Cornwell, a contemporary of Rockwell's (Rockwell was a fan, in fact, who sought Cornwell originals for his wall) whose preliminary charcoal drawings -- he seems to have seldom used photography for his prep work -- are collected by illustrators today.
He could draw like a dream.
His early romantic/adventure illustrations are my favorites. Their painting is a little softer, the color subtle. Many are boldly designed vignettes. The women are winsome, the men heroic.
Oddly, his work suffered as he matured.
In his middle period, his sense of color atmosphere abandoned him, and the several Biblical epics he illustrated are oversaturated in Technicolor reds and blues and golds.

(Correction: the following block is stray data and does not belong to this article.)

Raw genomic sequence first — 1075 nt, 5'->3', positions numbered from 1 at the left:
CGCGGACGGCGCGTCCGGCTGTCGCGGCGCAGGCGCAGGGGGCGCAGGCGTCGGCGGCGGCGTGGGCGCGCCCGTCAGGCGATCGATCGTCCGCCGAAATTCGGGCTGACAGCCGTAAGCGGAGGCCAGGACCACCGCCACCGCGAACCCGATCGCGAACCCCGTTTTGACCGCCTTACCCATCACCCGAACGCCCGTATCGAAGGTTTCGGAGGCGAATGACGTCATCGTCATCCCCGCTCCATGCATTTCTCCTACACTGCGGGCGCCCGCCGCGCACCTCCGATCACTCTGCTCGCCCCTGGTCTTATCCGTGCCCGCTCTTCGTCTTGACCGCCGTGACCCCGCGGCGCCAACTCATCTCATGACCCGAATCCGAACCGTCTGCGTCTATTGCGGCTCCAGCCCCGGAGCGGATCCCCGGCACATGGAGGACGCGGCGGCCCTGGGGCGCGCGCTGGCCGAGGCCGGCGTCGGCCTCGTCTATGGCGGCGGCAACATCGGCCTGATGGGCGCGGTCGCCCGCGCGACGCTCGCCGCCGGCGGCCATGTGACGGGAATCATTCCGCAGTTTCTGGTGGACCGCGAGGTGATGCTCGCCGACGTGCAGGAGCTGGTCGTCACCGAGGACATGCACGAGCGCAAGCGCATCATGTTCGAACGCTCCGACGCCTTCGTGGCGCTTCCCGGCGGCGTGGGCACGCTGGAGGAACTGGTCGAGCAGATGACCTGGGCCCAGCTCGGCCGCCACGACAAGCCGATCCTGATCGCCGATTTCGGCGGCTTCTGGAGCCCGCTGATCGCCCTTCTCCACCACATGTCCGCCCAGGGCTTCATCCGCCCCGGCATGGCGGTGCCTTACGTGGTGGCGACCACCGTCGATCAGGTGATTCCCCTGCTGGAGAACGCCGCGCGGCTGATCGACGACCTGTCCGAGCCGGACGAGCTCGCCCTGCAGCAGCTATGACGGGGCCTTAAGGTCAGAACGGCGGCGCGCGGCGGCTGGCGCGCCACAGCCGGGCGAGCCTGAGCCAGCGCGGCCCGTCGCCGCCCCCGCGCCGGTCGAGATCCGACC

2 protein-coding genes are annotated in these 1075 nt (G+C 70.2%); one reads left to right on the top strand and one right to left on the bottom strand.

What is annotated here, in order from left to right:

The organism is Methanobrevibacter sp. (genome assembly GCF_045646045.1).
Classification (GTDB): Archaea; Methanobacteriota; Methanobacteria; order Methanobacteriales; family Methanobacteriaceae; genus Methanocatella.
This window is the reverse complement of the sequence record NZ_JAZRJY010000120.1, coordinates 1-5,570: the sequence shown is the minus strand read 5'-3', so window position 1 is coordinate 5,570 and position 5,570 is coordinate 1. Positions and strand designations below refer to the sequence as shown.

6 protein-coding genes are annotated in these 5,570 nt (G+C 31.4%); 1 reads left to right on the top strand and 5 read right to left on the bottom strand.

He idolized the British artist Frank Brangwyn, and like Brangwyn, became a muralist later in life -- a moneylosing shot at immortality.* But influenced by Brangwyn, his treatment of the human figure, and of spatial design, became increasingly mannered.
He painted angular figures overlapped in strange and flattened clusters, like crowds of dancers photographed with a telephoto lens. The color got stranger, too.
But there never was a better draughtsman, particularly in the drawing of form and drapery, in the history of illustration.
He also epitomized the ethic of good visual research; every buckle and strap and switchcover are depicted with explanatory clarity.
The Cornwell book (Dean Cornwell, Dean of Illustrators, by Patricia Janis Broder) is around, though not at much of a discount ($98 was the lowest I found on the web). Any student of the field should have it.
*And futile. His most famous murals, in the L. A. public library, were lost in a fire about a decade ago. His illustrations are widely scattered, and live on in reproductions.